Mateo’s precious 10-year-old son wants to fight for our country… so why shouldn’t our country fight for them?
Left: Mateo’s youngest son wants to be a soldier when he grows up. Right: Mateo tried to salvage as much as he could from his flooded garage.
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Don’t drink the water The lack of help wasn’t the only problem facing undocumented families in this Houston neighborhood. During our first visit, families told us stories about bad-smelling, brown water.
Can you imagine the weight of that, knowing you had been drinking such dirty water, giving it to your kids, mixing it with your baby’s formula?
Going where no one else will go to love the people no one else will love—it doesn’t just mean dodging bullets and providing food for starving families in the This neighborhood wasn’t Middle East. Sometimes it means dealing with toxic, even included on the list of contaminated water right potentially contaminated here in the US.
The county knew there would be contaminated water in some areas after the storm, so they made free water testing available to everyone—but nothing about the process areas until we called—they was easy, especially for residents who don’t have It’s translating and were literally forgotten about. reliable transportation or distributing fliers, testing speak English. The pick-up water, and bringing in and drop-off site was miles away, instructions were plumbers. It’s calling the county to advocate, to get only available in English, one of the steps required a garbage picked up, to learn about resources, and to blowtorch, and the entire process had to be done three shine a light on an overlooked neighborhood. It’s times over. delivering case after case of clean water, so that nobody has to worry about what they’re drinking. No one had completed the testing. It’s getting your hands dirty to help the ones who need So we set out to collect samples on behalf of these it most. The ones without papers, transportation, clean families. We got the results a couple days later: more water, sanitation, or representation. than half of the samples we collected came back positive for E. coli and total coliforms—in short, dirt and human fecal matter.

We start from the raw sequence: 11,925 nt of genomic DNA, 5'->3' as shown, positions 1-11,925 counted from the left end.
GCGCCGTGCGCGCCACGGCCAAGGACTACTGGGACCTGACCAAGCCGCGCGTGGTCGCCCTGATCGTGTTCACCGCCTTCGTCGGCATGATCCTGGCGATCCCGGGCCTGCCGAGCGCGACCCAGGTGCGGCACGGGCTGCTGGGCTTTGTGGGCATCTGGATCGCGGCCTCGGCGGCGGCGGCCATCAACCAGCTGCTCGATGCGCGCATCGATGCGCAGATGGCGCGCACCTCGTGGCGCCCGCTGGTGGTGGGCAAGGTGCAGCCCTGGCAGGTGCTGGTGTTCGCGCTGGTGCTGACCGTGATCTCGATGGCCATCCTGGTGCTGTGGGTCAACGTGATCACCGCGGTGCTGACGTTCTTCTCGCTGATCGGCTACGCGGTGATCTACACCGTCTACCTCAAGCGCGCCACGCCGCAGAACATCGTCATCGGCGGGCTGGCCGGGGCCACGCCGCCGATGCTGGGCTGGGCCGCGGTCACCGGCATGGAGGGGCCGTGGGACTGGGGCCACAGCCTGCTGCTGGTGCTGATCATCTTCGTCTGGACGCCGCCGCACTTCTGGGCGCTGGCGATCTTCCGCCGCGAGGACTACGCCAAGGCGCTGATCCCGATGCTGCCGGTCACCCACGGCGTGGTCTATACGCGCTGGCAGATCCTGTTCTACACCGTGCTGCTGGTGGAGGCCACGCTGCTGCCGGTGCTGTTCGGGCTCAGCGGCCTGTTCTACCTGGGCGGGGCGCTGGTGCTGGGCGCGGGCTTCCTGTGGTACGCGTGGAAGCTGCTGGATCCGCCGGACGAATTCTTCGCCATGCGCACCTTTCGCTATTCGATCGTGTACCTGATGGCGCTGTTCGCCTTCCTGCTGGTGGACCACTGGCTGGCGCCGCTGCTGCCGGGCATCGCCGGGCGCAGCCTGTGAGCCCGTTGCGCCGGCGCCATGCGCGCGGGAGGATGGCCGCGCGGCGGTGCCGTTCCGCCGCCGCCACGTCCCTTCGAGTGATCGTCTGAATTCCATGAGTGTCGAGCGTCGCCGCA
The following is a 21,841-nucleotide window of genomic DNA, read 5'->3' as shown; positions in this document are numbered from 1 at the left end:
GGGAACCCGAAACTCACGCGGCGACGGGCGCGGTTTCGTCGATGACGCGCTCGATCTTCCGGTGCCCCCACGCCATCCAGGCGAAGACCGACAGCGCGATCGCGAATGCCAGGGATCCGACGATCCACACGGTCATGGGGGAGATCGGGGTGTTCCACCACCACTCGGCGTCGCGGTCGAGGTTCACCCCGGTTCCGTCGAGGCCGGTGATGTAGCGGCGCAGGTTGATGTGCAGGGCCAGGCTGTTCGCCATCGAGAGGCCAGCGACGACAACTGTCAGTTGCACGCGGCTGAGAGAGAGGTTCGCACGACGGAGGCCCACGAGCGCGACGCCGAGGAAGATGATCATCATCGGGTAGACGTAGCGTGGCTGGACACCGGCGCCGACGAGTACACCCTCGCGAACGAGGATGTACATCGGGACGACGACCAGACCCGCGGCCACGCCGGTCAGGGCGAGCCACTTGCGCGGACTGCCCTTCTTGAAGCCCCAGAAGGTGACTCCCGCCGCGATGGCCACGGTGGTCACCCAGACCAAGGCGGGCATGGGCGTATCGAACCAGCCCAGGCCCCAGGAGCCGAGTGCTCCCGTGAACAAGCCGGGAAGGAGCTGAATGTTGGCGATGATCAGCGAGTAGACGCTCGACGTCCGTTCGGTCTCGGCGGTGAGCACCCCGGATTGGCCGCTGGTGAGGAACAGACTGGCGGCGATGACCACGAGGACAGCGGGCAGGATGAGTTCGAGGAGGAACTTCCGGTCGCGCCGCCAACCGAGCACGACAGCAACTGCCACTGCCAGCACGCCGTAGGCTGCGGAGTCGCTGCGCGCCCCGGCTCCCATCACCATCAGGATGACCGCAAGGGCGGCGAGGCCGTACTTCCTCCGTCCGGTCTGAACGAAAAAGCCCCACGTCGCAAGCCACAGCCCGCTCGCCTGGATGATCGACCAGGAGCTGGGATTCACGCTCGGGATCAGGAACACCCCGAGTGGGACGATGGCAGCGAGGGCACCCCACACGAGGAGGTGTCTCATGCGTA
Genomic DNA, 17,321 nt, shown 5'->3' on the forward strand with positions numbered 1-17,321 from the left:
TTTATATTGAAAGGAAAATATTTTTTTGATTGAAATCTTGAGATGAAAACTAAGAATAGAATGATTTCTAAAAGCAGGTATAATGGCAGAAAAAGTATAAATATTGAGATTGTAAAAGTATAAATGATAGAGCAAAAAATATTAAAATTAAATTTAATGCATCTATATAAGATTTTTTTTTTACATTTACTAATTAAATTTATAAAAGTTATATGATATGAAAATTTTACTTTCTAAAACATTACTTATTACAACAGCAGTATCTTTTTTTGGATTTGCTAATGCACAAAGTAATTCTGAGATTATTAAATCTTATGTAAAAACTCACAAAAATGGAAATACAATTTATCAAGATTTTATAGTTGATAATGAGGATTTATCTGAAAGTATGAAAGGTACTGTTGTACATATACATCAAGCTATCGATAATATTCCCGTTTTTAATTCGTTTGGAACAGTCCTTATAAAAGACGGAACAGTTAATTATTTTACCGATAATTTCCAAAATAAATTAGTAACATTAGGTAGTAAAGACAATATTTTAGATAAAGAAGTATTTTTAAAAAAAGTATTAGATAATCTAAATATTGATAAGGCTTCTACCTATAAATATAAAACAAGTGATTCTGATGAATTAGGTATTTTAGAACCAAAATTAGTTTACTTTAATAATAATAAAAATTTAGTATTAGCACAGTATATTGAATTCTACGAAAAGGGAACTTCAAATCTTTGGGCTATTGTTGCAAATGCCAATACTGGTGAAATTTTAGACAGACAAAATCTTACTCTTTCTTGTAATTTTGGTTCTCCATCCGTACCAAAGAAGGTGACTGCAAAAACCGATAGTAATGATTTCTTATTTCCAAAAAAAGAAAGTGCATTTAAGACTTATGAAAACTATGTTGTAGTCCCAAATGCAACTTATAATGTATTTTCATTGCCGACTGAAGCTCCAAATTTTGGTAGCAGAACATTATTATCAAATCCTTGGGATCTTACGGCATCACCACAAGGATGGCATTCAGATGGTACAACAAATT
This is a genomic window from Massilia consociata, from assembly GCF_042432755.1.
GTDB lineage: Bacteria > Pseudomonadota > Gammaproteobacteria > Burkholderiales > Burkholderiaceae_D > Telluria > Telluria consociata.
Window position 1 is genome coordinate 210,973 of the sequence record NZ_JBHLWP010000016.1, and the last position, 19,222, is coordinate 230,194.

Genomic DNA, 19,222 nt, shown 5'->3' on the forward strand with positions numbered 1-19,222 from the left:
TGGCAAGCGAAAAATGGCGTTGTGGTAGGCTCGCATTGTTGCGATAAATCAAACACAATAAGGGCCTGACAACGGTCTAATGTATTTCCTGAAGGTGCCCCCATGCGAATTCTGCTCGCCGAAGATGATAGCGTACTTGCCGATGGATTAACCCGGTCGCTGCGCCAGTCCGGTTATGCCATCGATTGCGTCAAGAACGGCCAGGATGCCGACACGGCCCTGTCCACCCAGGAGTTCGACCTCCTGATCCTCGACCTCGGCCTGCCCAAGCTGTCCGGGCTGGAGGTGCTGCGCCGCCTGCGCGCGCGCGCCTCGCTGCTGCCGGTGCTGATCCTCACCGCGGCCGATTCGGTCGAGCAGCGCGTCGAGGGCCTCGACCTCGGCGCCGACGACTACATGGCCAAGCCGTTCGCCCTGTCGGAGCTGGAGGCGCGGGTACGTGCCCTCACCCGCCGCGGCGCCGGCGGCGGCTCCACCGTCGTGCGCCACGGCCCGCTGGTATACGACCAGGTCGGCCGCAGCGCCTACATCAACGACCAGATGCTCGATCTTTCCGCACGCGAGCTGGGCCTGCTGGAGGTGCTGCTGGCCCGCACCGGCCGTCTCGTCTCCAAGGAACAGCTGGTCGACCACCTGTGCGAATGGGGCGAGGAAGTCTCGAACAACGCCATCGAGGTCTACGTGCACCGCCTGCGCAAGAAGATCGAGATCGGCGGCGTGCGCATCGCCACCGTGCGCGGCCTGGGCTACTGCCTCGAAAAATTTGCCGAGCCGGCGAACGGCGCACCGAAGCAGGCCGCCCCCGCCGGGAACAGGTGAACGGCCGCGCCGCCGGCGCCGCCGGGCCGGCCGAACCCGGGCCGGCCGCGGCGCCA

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Fixing more than houses
Our volunteers chose to love anyway. At every turn.
More than three months after Hurricane Harvey, much of the world had moved on. That didn’t stop more than 50 volunteers from showing up to rebuild homes in Houston, days before Christmas.
They came even though they didn’t have any reason to love people they’d never met. They chose to love anyway when we asked for help right before Christmas, with very little notice. They chose to love anyway when we took them to a local mosque and asked them to listen and learn from those who are different from them. They chose to love anyway when we visited a low-income neighborhood after dark and asked them to make friends with people who didn’t speak their language. They chose to love anyway as they pulled poorly-aimed staples out of their hands and coughed up drywall dust.
It was proof that anything can be done with preemptive love—even construction. Volunteers flew from 13 states and drove from all over Texas to hang sheetrock, swing hammers, and put in long days of manual labor for those affected by Hurricane Harvey. But they did so much more than rebuild houses… they went out of their way to love. Our volunteers didn’t just fix up six houses in four days. They didn’t just save each homeowner between $15,000 and $20,000—money these families did not have. They didn’t just help families return home safely in time for Christmas. And they didn’t just rebuild lives, families, and futures. They unmade violence, loved across enemy lines, moved towards the “other” and waged peace. Our volunteers lived preemptive love. They were preemptive love.
Their reward was watching violence unmade right before their eyes. Not just the violence of a hurricane, but also the violence of illness and prejudice. Our volunteers built friendships and created a more inclusive love where there used to be “otherness” and division. In the span of four days, they gained the confidence to go and love where they live because they experienced how it can change us and the world around us. Our volunteers showed up even though it’s rarely convenient and almost never easy. For nearly half our volunteers, showing up in Houston meant flying during the busiest (and most expensive) time of year with very little notice. Volunteers showed up from across the country to live and be preemptive love in Houston.